US Defence Secretary Jim Mattis said he would travel to the border area on Wednesday.
Tijuana, in the Mexican state of Baja California, is just 17 miles from the Californian city of San Diego.
Photo There are thousands more migrants expected to arrive, like the group seen here in Sinaloa.
Undeterred by a harder United States stance against them, the migrants have said they will continue the journey so that they can claim asylum.
Several thousand more migrants in at least three caravan groups are making their way through Mexico toward the border.
The migrant caravan, consisting mostly of Honduran citizens, recently resumed its journey through Mexico towards the U.S. border after a several-day-long stop in the country's capital.
Trump also followed through on his threat to issue a presidential proclamation barring migrants caught crossing into the USA illegally from being eligible to claim asylum in America. Tijuana's head of migrant services said the group arrived Tuesday and immediately went to a stretch of border fence to celebrate.
The closures come after about 1,100 troops have been deployed to the border to assist border officials.
Numerous smaller group are LGBTIQ, media reported, who say they parted ways with the main caravan after weeks of what they call discriminatory treatment by local residents and fellow travellers.
In Playas de Tijuana on Monday morning, a buzz of activity surrounded a normally quiet, well-to-do residential street where caravan members have been staying in a house that unidentified supporters have been renting out for them.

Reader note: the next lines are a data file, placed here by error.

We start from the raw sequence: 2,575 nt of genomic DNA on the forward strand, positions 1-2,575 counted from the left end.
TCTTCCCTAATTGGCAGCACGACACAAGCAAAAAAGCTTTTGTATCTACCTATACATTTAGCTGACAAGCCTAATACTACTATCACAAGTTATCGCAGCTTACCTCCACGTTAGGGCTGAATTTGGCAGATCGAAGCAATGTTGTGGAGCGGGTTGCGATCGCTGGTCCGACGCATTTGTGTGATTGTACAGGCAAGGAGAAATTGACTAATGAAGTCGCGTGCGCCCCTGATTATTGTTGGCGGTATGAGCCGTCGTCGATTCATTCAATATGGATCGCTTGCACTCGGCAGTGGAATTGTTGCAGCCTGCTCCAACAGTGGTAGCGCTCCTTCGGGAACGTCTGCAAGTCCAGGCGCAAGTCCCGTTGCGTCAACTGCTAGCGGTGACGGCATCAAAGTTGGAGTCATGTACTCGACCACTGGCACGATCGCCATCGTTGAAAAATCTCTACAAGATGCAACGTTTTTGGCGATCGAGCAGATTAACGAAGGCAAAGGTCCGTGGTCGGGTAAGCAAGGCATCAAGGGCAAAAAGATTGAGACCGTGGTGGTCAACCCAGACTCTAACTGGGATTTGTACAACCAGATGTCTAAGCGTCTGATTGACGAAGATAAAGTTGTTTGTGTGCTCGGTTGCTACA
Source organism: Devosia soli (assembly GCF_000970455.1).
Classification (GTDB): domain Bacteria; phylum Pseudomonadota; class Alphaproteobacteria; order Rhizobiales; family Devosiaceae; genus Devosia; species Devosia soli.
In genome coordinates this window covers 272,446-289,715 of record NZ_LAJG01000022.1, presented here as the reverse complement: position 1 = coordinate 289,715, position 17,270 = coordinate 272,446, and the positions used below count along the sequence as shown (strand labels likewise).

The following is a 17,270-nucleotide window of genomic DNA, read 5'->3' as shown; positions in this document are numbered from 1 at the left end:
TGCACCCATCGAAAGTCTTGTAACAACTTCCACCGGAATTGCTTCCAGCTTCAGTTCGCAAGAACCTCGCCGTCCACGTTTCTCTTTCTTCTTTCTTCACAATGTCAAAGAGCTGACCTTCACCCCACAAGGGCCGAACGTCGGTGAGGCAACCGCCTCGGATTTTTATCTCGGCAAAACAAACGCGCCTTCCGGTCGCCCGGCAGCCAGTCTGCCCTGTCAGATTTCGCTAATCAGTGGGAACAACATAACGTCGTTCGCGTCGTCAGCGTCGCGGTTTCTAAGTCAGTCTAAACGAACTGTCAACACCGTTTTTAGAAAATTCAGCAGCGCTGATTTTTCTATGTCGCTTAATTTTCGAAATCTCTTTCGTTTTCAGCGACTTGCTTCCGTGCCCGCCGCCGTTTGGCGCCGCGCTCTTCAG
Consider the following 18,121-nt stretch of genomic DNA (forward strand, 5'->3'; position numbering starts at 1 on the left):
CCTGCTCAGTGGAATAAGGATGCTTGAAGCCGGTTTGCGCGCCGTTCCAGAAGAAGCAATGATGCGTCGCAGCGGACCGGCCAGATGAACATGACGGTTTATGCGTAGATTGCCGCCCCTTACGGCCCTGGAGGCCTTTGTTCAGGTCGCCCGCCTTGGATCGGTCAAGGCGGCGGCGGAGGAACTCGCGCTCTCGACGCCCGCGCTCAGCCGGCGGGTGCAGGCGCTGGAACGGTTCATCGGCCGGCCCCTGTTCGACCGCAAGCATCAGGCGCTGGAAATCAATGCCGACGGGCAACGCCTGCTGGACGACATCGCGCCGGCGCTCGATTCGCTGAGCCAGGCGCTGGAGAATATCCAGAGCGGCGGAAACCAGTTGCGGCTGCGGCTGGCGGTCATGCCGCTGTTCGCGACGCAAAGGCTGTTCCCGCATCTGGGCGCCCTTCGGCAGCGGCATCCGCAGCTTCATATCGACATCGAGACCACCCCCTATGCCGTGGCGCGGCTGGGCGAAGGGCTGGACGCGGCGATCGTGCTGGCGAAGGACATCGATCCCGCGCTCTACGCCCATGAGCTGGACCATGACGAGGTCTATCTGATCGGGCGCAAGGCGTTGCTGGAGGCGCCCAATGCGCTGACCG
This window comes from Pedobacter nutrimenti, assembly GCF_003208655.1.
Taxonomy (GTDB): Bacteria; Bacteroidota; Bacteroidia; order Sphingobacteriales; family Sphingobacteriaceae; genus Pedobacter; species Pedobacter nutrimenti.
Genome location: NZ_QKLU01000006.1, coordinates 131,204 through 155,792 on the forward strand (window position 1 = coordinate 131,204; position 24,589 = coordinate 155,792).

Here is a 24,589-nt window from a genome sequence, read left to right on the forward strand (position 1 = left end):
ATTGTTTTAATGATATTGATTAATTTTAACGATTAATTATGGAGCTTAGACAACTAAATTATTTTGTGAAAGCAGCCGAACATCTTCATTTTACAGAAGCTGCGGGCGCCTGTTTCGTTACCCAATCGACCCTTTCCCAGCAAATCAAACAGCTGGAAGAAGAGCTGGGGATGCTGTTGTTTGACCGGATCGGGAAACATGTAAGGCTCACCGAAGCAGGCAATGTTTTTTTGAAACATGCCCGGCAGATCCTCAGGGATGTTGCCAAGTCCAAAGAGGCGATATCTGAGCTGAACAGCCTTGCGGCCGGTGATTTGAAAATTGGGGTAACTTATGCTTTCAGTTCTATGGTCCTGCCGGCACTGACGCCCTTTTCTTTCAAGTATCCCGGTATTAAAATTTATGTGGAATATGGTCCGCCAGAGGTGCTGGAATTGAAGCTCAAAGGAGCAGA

The migrants insist they are simply seeking a better future away from Central America's "Northern Triangle" - El Salvador, Guatemala and Honduras, poor countries where gang violence has fueled some of the highest murder rates in the world.
Mexico has offered refuge, asylum or work visas, and its government said Monday that 2,697 temporary visas had been issued to individuals and families to cover them during the 45-day application process for more permanent status.
On Nov. 12, several northbound vehicle lanes at San Ysidro and one lane at Otay Mesa were closed so the USA military could install razor wire and other measures to harden the entry point in preparation for the migrant caravan. Some 533 migrants had requested a voluntary return to their countries, the government reported.
President Trump, who described the caravan as an "invasion", ordered the troop deployment ahead of last week's midterm elections.
Three northbound lanes will be closed at San Ysidro and another lane at Otay Mesa will also be closed to install "port hardening infrastructure equipment", the agency said in a statement.